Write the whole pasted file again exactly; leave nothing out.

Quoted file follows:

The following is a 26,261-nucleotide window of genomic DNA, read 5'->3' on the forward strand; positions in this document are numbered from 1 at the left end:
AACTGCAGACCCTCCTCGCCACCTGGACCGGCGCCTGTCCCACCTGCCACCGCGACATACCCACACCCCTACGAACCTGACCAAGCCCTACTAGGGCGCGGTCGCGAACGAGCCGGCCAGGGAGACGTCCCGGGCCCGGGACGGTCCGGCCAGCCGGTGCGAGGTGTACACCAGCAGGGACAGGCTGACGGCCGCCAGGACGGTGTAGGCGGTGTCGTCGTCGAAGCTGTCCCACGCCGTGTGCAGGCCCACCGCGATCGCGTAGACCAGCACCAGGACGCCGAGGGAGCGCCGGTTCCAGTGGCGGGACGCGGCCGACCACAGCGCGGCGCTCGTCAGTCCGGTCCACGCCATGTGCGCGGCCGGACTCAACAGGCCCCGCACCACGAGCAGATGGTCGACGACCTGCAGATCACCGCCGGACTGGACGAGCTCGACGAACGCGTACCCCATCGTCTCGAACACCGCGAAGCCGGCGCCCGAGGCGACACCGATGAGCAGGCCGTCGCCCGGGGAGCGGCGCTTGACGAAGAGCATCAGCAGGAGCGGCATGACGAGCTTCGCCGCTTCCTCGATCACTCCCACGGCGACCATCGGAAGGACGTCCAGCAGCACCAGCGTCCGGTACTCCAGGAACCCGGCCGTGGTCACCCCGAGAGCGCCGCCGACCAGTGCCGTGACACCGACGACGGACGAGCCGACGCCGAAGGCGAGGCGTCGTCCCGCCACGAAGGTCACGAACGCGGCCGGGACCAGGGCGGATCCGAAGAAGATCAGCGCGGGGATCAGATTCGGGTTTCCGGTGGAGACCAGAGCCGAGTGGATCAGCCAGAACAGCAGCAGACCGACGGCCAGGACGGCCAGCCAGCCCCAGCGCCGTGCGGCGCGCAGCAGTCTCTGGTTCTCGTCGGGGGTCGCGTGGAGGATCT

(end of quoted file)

The following is a 26,261-nucleotide window of genomic DNA, read 5'->3' on the forward strand; positions in this document are numbered from 1 at the left end:
AACTGCAGACCCTCCTCGCCACCTGGACCGGCGCCTGTCCCACCTGCCACCGCGACATACCCACACCCCTACGAACCTGACCAAGCCCTACTAGGGCGCGGTCGCGAACGAGCCGGCCAGGGAGACGTCCCGGGCCCGGGACGGTCCGGCCAGCCGGTGCGAGGTGTACACCAGCAGGGACAGGCTGACGGCCGCCAGGACGGTGTAGGCGGTGTCGTCGTCGAAGCTGTCCCACGCCGTGTGCAGGCCCACCGCGATCGCGTAGACCAGCACCAGGACGCCGAGGGAGCGCCGGTTCCAGTGGCGGGACGCGGCCGACCACAGCGCGGCGCTCGTCAGTCCGGTCCACGCCATGTGCGCGGCCGGACTCAACAGGCCCCGCACCACGAGCAGATGGTCGACGACCTGCAGATCACCGCCGGACTGGACGAGCTCGACGAACGCGTACCCCATCGTCTCGAACACCGCGAAGCCGGCGCCCGAGGCGACACCGATGAGCAGGCCGTCGCCCGGGGAGCGGCGCTTGACGAAGAGCATCAGCAGGAGCGGCATGACGAGCTTCGCCGCTTCCTCGATCACTCCCACGGCGACCATCGGAAGGACGTCCAGCAGCACCAGCGTCCGGTACTCCAGGAACCCGGCCGTGGTCACCCCGAGAGCGCCGCCGACCAGTGCCGTGACACCGACGACGGACGAGCCGACGCCGAAGGCGAGGCGTCGTCCCGCCACGAAGGTCACGAACGCGGCCGGGACCAGGGCGGATCCGAAGAAGATCAGCGCGGGGATCAGATTCGGGTTTCCGGTGGAGACCAGAGCCGAGTGGATCAGCCAGAACAGCAGCAGACCGACGGCCAGGACGGCCAGCCAGCCCCAGCGCCGTGCGGCGCGCAGCAGTCTCTGGTTCTCGTCGGGGGTCGCGTGGAGGATCT